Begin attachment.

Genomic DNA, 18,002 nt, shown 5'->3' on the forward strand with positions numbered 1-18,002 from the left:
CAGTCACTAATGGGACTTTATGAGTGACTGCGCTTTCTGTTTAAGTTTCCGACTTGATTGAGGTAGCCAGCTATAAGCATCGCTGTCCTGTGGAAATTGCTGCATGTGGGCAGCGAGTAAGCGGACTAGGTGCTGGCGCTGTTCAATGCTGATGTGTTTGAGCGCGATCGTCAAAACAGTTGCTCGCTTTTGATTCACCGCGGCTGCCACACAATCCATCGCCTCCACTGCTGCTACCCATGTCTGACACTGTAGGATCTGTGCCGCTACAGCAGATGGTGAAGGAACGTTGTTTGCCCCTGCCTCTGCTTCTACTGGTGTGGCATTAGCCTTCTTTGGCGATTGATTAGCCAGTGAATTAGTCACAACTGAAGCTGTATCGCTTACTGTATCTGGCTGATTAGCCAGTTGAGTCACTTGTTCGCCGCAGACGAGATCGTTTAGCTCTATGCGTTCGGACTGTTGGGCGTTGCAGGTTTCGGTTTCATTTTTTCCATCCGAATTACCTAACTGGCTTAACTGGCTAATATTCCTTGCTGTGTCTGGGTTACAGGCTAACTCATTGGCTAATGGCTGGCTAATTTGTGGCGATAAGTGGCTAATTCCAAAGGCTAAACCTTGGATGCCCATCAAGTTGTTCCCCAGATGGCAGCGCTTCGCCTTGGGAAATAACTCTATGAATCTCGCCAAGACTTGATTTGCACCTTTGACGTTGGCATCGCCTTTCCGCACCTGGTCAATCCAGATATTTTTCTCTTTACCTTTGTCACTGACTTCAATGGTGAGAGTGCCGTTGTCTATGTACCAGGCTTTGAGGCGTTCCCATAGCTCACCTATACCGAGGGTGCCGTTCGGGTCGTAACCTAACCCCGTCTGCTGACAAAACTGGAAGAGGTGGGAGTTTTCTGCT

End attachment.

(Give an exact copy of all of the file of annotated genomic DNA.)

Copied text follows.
Genomic DNA, 18,002 nt, shown 5'->3' on the forward strand with positions numbered 1-18,002 from the left:
CAGTCACTAATGGGACTTTATGAGTGACTGCGCTTTCTGTTTAAGTTTCCGACTTGATTGAGGTAGCCAGCTATAAGCATCGCTGTCCTGTGGAAATTGCTGCATGTGGGCAGCGAGTAAGCGGACTAGGTGCTGGCGCTGTTCAATGCTGATGTGTTTGAGCGCGATCGTCAAAACAGTTGCTCGCTTTTGATTCACCGCGGCTGCCACACAATCCATCGCCTCCACTGCTGCTACCCATGTCTGACACTGTAGGATCTGTGCCGCTACAGCAGATGGTGAAGGAACGTTGTTTGCCCCTGCCTCTGCTTCTACTGGTGTGGCATTAGCCTTCTTTGGCGATTGATTAGCCAGTGAATTAGTCACAACTGAAGCTGTATCGCTTACTGTATCTGGCTGATTAGCCAGTTGAGTCACTTGTTCGCCGCAGACGAGATCGTTTAGCTCTATGCGTTCGGACTGTTGGGCGTTGCAGGTTTCGGTTTCATTTTTTCCATCCGAATTACCTAACTGGCTTAACTGGCTAATATTCCTTGCTGTGTCTGGGTTACAGGCTAACTCATTGGCTAATGGCTGGCTAATTTGTGGCGATAAGTGGCTAATTCCAAAGGCTAAACCTTGGATGCCCATCAAGTTGTTCCCCAGATGGCAGCGCTTCGCCTTGGGAAATAACTCTATGAATCTCGCCAAGACTTGATTTGCACCTTTGACGTTGGCATCGCCTTTCCGCACCTGGTCAATCCAGATATTTTTCTCTTTACCTTTGTCACTGACTTCAATGGTGAGAGTGCCGTTGTCTATGTACCAGGCTTTGAGGCGTTCCCATAGCTCACCTATACCGAGGGTGCCGTTCGGGTCGTAACCTAACCCCGTCTGCTGACAAAACTGGAAGAGGTGGGAGTTTTCTGCT